Naper-based OfficeMax announces merger
By Susan Frick Carlman firstname.lastname@example.org February 20, 2013 3:06PM
Office Max headquarters at 263 Shuman Boulevard in Naperville on Thursday, February 21, 2013. Office Max and Office Depot are merging. | Steven Buyansky~Sun-Times Media
Updated: March 23, 2013 6:15AM
Naperville won’t take a direct economic hit if OfficeMax pulls up its corporate stakes and heads south as part of its merger with Office Depot, officials said.
That’s partly because initial expectations of some $1 million in annual revenue for the city, projected when the company relocated its corporate home to Naperville in 2006, did not materialize. Terms of a deal struck with OfficeMax called for the city to retain the first $500,000 of those sales tax receipts and rebate the rest to the company each year until it had paid some $6.5 million in offered incentives.
“We created and entered into an incentive package with OfficeMax, with the hopes that they would move their Internet sales processing center here to Naperville. They elected not to,” said Doug Krieger, city manager, who said that piece of the business remained in Itasca.
An OfficeMax exodus could, however, mean an uptick in local joblessness. The company’s Shuman Boulevard offices, formerly occupied by Lucent Technologies, is the workplace for some 1,500 people. OfficeMax inked an 11-year lease on the office space in late 2005.
There also could be peripheral pain if the building again is emptied out. The site has a higher appraised value when occupied than if it sits vacant, Krieger noted.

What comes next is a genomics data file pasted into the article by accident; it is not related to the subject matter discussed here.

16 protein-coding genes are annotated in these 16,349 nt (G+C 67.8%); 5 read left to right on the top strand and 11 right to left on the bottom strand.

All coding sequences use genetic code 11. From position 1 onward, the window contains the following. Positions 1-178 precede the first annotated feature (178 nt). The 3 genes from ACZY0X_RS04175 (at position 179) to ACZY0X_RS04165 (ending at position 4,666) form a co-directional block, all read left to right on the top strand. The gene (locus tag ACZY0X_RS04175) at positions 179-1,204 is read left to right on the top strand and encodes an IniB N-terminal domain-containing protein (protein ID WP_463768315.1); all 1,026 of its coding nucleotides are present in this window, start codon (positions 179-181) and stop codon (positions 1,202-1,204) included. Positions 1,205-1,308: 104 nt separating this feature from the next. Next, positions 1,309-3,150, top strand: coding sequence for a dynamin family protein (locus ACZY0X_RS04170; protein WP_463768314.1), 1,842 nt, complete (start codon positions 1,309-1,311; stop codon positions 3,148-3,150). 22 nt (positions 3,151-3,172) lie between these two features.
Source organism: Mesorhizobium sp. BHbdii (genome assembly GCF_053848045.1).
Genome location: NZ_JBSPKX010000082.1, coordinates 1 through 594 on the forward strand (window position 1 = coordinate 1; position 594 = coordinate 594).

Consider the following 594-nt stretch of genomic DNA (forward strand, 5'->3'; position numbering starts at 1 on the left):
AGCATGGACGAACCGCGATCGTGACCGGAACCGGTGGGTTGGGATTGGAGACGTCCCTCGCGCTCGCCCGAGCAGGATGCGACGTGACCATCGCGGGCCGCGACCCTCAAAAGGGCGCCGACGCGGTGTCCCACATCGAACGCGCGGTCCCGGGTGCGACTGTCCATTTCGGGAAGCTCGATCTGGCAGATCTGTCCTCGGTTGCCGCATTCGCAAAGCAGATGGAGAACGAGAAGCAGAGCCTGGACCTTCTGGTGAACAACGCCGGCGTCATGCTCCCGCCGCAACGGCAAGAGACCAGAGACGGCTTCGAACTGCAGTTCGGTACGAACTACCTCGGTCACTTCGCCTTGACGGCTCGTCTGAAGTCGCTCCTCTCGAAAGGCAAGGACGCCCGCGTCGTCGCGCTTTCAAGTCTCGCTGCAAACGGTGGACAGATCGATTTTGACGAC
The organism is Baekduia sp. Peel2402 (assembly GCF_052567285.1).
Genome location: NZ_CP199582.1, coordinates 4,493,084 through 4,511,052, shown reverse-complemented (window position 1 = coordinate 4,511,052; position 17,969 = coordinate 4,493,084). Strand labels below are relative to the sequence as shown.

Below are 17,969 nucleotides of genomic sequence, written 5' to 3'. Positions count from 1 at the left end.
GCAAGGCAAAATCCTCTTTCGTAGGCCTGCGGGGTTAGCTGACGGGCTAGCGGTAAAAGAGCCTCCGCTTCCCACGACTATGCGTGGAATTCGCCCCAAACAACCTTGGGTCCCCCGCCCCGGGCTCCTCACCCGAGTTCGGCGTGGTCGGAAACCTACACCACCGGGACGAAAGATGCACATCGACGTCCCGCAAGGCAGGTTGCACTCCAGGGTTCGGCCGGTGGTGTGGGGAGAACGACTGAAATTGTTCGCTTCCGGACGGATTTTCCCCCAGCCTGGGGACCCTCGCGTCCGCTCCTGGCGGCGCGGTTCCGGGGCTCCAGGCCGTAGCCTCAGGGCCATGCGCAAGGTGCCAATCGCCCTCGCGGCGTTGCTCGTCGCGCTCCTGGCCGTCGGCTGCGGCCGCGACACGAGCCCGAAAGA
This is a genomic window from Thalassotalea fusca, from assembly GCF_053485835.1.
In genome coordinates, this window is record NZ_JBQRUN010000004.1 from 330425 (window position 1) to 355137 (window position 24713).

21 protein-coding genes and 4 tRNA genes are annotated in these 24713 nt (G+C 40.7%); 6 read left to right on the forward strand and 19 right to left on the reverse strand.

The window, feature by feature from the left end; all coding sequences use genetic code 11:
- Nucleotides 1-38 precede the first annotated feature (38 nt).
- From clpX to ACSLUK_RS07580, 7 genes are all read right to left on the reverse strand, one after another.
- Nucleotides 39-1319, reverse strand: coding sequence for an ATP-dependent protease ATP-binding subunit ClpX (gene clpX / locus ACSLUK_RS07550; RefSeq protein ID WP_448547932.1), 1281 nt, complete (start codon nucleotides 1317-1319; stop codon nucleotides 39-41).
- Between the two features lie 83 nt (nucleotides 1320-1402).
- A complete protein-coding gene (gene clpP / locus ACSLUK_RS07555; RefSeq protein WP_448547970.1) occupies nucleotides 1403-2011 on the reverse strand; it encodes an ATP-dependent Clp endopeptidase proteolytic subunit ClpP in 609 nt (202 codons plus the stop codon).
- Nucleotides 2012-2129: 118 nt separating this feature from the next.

It was not known whether the $1.2 billion consolidation — designed to bolster the two companies’ ability to compete with current industry leader Staples — will necessarily entail another move for the Naperville workers.
“We are not altogether convinced that it makes sense for the consolidation to be made in Boca Raton at Office Depot’s headquarters. We realize they’re larger but we certainly have a more centralized presence here than the coast of Florida,” Krieger said. “We’re absolutely hopeful that they will retain a presence here.”
He admitted that in terms of climate alone, it would be a hard sell. The sun was shining in both cities Wednesday afternoon, but in Naperville the mercury was struggling to reach the mid-20s, while in Boca Raton, the temperature was a pleasant 78 degrees.
“But we’re doing our best,” Krieger said.
A big deal
Office Depot and OfficeMax announced their long-awaited merger Wednesday in a $1.2 billion all-stock deal, but the news came out earlier than planned and without critical details, such as who would lead the company and where it would be based.
Experts say the omissions are unfortunate and highly unusual.
“I cannot remember another merger where these announcements (about the CEO, headquarters and other details) were not made,” said Darren Hensley, a partner at the Polsinelli Shughart law firm in Denver with more than 20 years’ experience in representing companies in mergers and acquisitions.
David Arenas, managing director with executive search firm Reilly Partners in Chicago, said the way the announcement unfolded “raises a lot of questions” when the companies should be providing “confidence, certainty and good information” to investors.
“Why is there a search committee (to find a new CEO)?” he asked. “What is the rationale? In what direction is the combined entity moving? It doesn’t seem it was well-orchestrated or well-prepared.”
The search committee, composed of equal numbers of board members from each company, will consider outside candidates as well as Office Depot CEO Neil Austrian and OfficeMax CEO Ravi Saligram. It will announce its CEO pick after the merger wins regulators’ approval.
Analysts listening to the companies’ conference call Wednesday didn’t challenge the companies’ description of a merger of equals that will create an office supply giant. with $18 billion a year in sales — still smaller than major rival Staples and challenged by a shrinking market.